by W.B. Screws

The Pilgrim's Messenger

"Have a pattern of sound words which you hear from me, in faith and love
which are in Christ Jesus."--11 Timothy 1:13
Published Monthly By W. B. SCREWS, Glennville, Georgia
Twenty-five Cents a Year

Volume XXVI

January, 1947

Number 6

Entered at the postoffice at Glennville, Ga., as second-class matter.

"And He said to some, also, who have confidence in themselves, that they are just, and are scorning the rest, this parable: 'Two men went up in the sanctuary to pray, the one a Pharisee, and the other a tribute collector.  The Pharisee, standing, prayed this toward him self: "God, I am thanking You, that I am not even as the rest of mankind, rapacious, unjust, adulterers, or even as this tribute collector.  I am fasting twice of a sabbath.  I am taking tithes from all whatever I am acquiring."  Now the tribute collector, standing afar off, would not even lift up his eyes to heaven, but beat his chest, saying: "God make a propitiatory shelter for me, the sinner!"  I am saying to you, this man descended justified to his home, rather than that one, for everyone exalting himself shall be humbled, yet he who is humbling himself shall be exalted,'" Luke 18:9-14.  

My efforts for the last few months have been toward showing that none of us have the right to justify ourselves.  I am afraid that, even among saints, there is a great deal of Pharisee-ism.  The Pharisee in the story recognized only a few acts as being sinful.  He was not rapacious, he was not an adulterer, he treated his fellows with justice, he was not a tribute collector, he fasted regularly, he paid tithes.  Therefore, he was not a sinner!  Little did he know that there are thousands of other acts that constitute missing the mark, which is the meaning of the word that is translated "sin."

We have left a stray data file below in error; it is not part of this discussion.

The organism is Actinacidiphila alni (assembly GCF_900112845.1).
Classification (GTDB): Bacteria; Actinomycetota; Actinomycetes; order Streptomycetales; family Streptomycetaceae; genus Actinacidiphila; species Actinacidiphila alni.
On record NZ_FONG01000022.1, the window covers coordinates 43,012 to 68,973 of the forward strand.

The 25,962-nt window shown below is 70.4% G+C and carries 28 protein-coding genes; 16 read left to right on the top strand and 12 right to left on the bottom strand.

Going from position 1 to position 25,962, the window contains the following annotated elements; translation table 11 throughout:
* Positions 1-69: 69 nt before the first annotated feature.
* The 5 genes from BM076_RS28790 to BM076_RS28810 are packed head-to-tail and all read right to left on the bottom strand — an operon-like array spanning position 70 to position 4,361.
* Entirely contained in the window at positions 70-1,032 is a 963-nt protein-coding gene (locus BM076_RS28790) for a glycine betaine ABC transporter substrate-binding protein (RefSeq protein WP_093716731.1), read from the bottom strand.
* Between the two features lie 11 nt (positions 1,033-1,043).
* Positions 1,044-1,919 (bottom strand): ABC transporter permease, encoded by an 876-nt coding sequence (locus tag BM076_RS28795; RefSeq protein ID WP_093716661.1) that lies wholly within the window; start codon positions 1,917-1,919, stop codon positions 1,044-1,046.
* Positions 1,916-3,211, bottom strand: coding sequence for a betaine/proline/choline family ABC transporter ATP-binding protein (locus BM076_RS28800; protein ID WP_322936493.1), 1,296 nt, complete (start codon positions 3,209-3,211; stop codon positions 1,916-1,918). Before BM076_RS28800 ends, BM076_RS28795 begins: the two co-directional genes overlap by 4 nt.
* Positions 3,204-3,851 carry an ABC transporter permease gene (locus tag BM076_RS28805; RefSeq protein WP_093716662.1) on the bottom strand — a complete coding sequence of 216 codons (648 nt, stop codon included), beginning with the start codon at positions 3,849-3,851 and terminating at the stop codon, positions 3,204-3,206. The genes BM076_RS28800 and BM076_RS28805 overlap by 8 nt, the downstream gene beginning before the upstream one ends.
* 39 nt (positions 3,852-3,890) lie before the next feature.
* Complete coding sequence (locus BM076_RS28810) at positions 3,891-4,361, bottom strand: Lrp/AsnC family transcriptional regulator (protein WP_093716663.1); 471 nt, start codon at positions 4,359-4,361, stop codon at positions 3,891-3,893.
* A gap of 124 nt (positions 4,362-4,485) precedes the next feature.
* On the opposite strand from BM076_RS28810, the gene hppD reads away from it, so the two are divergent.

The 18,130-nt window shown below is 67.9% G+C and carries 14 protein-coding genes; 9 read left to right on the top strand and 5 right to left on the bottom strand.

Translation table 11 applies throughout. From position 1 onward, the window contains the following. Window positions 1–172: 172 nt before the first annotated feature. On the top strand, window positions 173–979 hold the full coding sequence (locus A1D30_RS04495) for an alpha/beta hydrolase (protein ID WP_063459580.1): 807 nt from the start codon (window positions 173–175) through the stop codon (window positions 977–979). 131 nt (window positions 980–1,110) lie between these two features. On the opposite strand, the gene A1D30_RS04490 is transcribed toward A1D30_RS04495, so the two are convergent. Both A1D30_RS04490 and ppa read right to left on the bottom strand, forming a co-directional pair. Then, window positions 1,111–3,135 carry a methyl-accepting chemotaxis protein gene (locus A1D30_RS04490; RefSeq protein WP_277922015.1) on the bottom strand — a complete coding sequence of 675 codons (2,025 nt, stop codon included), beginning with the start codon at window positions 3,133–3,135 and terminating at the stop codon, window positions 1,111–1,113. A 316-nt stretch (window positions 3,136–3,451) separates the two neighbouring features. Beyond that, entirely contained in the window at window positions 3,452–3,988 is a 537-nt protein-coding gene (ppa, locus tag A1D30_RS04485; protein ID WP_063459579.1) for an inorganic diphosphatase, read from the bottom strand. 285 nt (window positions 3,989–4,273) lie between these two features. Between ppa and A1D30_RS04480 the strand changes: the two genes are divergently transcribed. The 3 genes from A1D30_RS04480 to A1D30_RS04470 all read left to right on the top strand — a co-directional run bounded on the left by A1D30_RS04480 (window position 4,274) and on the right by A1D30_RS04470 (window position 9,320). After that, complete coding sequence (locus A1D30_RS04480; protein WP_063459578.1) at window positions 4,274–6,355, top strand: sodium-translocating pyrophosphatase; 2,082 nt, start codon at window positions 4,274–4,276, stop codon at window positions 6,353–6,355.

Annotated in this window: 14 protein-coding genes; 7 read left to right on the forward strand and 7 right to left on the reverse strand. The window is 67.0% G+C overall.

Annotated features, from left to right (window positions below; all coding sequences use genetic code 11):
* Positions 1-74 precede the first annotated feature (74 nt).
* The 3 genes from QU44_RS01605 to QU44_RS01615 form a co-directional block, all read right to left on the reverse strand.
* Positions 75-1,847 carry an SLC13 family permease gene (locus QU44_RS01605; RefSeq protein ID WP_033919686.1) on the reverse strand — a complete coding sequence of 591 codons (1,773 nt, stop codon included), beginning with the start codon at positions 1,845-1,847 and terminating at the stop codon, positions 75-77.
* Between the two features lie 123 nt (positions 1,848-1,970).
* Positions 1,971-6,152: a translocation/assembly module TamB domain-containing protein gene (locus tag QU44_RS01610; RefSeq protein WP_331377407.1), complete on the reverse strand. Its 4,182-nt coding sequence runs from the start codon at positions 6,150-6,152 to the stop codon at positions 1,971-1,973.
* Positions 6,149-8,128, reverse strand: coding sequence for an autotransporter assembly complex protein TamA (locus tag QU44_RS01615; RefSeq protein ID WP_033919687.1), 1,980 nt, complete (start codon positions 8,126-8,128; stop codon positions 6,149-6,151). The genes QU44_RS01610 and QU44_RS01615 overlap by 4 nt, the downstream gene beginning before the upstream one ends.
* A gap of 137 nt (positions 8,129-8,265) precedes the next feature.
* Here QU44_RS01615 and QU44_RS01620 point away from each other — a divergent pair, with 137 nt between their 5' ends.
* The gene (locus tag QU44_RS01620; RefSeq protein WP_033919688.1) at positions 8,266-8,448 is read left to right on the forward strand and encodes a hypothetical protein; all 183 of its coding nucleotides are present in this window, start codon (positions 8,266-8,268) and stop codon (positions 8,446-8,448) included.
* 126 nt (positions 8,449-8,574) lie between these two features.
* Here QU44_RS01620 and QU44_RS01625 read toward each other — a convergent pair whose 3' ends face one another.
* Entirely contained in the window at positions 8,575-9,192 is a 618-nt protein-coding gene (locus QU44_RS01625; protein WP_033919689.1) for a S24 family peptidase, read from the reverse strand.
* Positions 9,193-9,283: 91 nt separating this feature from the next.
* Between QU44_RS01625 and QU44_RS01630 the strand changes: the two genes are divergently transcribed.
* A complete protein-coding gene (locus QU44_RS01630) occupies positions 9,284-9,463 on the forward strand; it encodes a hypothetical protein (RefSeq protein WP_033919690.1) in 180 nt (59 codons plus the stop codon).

I have noticed that usually, a person who claims to live apart from sin, recognizes as being sinful, only a few acts, such as drinking coffee, using tobacco, etc.  

And among other saints, when the word, "sin," is mentioned, the mind goes immediately to such matters as adultery, stealing, murder, and a few other matters.  They don't do these things; therefore they are far better than those who do!  

This is not necessarily true.  There are other acts that are just as bad.  One can steer clear of the acts mentioned, and yet do other acts that constitute missing the mark. a minister was talking to a lady whose son had recently died.  "I guess he caused you much worry and sorrow," he remarked to the grief stricken mother.  It is true that the young man had, for a while, been addicted to drugs.  But he was kind and loving, and very considerate.  The minister who so wounded her feelings, is filled with hatred for some who do not teach as he does.  The scripture says, "Everyone who is hating his brother is a man killer," I John 2:15.  Yet the preacher is, in his own estimation, far better than was the unfortunate man.  God does not agree with him.